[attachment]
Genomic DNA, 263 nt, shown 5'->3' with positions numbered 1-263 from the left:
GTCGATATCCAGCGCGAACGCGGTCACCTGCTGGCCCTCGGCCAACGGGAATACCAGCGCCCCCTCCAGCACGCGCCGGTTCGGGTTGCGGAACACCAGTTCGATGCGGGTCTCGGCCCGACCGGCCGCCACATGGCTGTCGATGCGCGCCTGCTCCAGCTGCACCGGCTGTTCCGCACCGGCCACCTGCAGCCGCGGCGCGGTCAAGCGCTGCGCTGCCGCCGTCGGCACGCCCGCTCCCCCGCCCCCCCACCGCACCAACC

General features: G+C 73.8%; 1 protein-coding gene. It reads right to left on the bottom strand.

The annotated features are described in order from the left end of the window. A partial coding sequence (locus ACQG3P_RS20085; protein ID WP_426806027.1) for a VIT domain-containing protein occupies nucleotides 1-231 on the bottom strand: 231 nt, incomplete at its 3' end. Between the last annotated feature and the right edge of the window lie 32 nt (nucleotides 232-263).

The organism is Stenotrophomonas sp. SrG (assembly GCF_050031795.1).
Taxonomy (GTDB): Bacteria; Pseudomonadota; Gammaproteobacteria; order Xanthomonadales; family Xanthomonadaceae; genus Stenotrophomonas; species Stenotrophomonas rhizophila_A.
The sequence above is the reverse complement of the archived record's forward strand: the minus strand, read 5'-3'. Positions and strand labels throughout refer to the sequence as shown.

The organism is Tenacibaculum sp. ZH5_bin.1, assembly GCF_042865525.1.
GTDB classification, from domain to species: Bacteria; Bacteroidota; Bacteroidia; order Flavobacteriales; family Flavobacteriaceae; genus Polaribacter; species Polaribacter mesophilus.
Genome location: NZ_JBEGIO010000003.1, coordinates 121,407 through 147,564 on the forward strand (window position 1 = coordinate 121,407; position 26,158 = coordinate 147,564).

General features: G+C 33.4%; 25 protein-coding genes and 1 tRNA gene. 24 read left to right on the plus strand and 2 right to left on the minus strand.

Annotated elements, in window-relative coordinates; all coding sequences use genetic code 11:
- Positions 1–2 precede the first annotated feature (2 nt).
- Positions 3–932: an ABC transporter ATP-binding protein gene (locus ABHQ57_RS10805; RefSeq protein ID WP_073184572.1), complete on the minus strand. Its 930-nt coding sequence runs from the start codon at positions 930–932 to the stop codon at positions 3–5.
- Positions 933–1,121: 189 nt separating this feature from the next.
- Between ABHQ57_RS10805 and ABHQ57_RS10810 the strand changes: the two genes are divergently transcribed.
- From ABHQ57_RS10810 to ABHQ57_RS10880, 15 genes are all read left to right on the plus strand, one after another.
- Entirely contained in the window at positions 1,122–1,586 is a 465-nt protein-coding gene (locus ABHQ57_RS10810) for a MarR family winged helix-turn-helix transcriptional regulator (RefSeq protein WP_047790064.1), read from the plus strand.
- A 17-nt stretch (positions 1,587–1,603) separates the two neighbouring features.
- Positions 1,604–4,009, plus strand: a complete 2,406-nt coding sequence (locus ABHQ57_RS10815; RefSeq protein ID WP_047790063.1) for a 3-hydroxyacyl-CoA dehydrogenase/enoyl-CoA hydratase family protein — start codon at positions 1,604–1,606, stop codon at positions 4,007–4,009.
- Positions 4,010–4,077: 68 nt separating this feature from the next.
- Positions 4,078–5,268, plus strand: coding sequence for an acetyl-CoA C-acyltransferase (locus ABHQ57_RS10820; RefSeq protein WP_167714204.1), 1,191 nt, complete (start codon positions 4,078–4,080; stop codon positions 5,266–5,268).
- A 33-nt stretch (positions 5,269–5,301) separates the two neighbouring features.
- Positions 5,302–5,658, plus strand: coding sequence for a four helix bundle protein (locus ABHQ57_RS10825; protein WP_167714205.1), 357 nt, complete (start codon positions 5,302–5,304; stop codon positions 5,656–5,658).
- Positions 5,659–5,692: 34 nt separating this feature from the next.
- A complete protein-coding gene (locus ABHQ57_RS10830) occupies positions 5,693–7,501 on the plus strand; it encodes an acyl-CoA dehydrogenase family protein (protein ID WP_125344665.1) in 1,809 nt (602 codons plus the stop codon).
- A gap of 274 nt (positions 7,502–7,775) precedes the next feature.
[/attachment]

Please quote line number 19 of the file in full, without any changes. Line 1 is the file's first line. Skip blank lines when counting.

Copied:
- A 17-nt stretch (positions 1,587–1,603) separates the two neighbouring features.